Once I have a loose plot, I start to write. I use daily word count goals and I write every day. When I was working full time, I’d write 1000 words(1.25 hours) on a week day and 2000(2.5 hours) on Saturday and Sunday. Of course, there’s wiggle room for life events. Some days I set a higher goal and others I would lower it. So for a 75,000 word MS, it takes me about two months to write the first draft. The crappy first draft. It is unpolished and full of errors, but I don’t care. I have the solid bones of a story.

Then I let it sit for at least two weeks. I don’t touch it, don’t read it, don’t open the file. It creates some objective distance between myself and my writing. Once I’m ready to work on it again, I print out a paper copy and read the whole thing within two days. I make notes about plot issues or any other issues I see. Next, I start writing my second draft. Up until now, I’ve rewritten my second draft from scratch. My first drafts are that bad. For this next MS, I think I might be in good enough shape that I don’t have to scrap the first draft, but work off it to improve.

After I’m satisfied with my second draft, usually after six weeks of working on it, I send it out to beta readers and critic partners. They have different points of view and can read the MS with objectivity. At this point, it’s a waiting game. This can be black hole of time, but I use it to start another manuscript. Believe it or not, I can write an entire first draft of my next story while I’m waiting for reader feedback.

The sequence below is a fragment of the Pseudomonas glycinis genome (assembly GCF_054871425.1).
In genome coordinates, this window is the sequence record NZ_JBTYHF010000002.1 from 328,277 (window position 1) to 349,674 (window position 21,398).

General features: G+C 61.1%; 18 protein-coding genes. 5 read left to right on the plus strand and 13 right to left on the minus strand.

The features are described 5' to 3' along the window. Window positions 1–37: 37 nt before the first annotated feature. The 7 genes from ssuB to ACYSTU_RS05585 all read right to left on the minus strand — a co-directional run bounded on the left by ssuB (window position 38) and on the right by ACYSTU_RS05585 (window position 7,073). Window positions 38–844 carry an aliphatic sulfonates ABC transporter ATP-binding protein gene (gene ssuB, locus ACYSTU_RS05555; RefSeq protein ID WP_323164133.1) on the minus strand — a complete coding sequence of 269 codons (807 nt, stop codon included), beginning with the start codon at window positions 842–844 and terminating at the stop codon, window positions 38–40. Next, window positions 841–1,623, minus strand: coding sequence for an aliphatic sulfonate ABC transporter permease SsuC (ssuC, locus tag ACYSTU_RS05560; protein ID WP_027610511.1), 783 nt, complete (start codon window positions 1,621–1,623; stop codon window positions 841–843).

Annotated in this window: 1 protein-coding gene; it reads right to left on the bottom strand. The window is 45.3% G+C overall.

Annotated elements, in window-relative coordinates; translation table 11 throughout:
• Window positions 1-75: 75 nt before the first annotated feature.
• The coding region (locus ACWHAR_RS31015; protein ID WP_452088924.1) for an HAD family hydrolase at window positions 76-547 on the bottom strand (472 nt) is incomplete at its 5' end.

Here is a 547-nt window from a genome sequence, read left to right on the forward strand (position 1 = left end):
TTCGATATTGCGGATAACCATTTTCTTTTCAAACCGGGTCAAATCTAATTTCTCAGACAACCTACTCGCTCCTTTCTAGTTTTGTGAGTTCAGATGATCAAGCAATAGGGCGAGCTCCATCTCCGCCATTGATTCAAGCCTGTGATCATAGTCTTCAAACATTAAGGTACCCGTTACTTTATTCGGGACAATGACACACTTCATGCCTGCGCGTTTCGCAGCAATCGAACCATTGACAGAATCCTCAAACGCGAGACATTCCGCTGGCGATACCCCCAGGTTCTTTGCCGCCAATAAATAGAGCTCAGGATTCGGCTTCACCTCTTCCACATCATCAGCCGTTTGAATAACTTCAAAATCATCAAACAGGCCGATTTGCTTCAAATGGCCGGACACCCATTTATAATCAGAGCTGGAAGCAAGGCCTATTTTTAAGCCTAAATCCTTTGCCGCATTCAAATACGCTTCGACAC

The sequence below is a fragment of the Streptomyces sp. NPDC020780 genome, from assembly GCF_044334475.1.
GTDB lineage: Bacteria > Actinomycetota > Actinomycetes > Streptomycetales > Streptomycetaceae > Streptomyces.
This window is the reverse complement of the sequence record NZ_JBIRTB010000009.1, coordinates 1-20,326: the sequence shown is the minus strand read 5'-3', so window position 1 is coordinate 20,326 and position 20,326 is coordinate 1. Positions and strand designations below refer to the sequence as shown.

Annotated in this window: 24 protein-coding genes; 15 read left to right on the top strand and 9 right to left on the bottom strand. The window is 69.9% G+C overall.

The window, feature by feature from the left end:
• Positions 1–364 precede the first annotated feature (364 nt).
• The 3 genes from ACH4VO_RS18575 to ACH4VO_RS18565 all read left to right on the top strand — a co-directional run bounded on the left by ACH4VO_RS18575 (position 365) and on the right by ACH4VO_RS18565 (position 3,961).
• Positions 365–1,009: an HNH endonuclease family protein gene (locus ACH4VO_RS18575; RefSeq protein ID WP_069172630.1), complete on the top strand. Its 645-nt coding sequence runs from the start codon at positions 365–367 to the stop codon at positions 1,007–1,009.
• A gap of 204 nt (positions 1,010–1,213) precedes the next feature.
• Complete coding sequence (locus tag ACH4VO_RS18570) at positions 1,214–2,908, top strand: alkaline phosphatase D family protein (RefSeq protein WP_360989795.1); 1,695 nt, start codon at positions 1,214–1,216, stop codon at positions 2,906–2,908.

So, it can be up to two months before I have enough feedback to start revisions again. I read the entire MS once out loud. It’s amazing the small mistakes you find when doing that. I go over it again, and again, and again. Maybe send it out to a few more people for more feedback. This usually takes another month or so, then I finally have a finished manuscript.

If you’re keeping track, you can see that it takes me about 6 months from start to finish. Yes, in that time I write the first draft of another story, but still…that’s a long time. I consider it an investment in a solid book.